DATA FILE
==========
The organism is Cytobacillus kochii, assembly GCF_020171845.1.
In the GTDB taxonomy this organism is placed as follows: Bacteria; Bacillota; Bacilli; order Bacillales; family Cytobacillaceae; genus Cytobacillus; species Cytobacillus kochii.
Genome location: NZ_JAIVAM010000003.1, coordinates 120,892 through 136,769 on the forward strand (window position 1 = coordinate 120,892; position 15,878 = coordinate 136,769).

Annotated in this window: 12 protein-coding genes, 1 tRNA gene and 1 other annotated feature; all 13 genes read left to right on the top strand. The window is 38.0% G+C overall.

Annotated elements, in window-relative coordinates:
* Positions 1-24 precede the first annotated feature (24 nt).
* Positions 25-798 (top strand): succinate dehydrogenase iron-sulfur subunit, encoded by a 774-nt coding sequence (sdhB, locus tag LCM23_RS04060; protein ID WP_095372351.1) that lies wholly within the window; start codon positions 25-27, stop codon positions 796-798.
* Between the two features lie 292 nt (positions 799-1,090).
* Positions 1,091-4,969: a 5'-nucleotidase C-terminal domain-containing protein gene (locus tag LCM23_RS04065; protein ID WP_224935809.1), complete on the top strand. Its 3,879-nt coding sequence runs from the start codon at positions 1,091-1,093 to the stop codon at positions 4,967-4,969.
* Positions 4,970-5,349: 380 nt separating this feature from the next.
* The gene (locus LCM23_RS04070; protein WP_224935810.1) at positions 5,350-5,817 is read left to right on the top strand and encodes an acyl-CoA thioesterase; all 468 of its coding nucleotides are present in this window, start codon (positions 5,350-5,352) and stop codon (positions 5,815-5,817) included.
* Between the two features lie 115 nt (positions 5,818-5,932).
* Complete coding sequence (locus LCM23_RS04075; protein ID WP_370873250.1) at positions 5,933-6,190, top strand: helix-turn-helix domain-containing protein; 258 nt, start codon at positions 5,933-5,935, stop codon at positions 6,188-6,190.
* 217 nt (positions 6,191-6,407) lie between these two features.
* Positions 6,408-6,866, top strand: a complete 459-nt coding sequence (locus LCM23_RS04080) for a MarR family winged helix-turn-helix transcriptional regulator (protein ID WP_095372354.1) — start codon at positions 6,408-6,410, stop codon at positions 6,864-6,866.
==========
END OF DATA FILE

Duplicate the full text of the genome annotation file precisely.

The organism is Cytobacillus kochii, assembly GCF_020171845.1.
In the GTDB taxonomy this organism is placed as follows: Bacteria; Bacillota; Bacilli; order Bacillales; family Cytobacillaceae; genus Cytobacillus; species Cytobacillus kochii.
Genome location: NZ_JAIVAM010000003.1, coordinates 120,892 through 136,769 on the forward strand (window position 1 = coordinate 120,892; position 15,878 = coordinate 136,769).

Annotated in this window: 12 protein-coding genes, 1 tRNA gene and 1 other annotated feature; all 13 genes read left to right on the top strand. The window is 38.0% G+C overall.

Annotated elements, in window-relative coordinates:
* Positions 1-24 precede the first annotated feature (24 nt).
* Positions 25-798 (top strand): succinate dehydrogenase iron-sulfur subunit, encoded by a 774-nt coding sequence (sdhB, locus tag LCM23_RS04060; protein ID WP_095372351.1) that lies wholly within the window; start codon positions 25-27, stop codon positions 796-798.
* Between the two features lie 292 nt (positions 799-1,090).
* Positions 1,091-4,969: a 5'-nucleotidase C-terminal domain-containing protein gene (locus tag LCM23_RS04065; protein ID WP_224935809.1), complete on the top strand. Its 3,879-nt coding sequence runs from the start codon at positions 1,091-1,093 to the stop codon at positions 4,967-4,969.
* Positions 4,970-5,349: 380 nt separating this feature from the next.
* The gene (locus LCM23_RS04070; protein WP_224935810.1) at positions 5,350-5,817 is read left to right on the top strand and encodes an acyl-CoA thioesterase; all 468 of its coding nucleotides are present in this window, start codon (positions 5,350-5,352) and stop codon (positions 5,815-5,817) included.
* Between the two features lie 115 nt (positions 5,818-5,932).
* Complete coding sequence (locus LCM23_RS04075; protein ID WP_370873250.1) at positions 5,933-6,190, top strand: helix-turn-helix domain-containing protein; 258 nt, start codon at positions 5,933-5,935, stop codon at positions 6,188-6,190.
* 217 nt (positions 6,191-6,407) lie between these two features.
* Positions 6,408-6,866, top strand: a complete 459-nt coding sequence (locus LCM23_RS04080) for a MarR family winged helix-turn-helix transcriptional regulator (protein ID WP_095372354.1) — start codon at positions 6,408-6,410, stop codon at positions 6,864-6,866.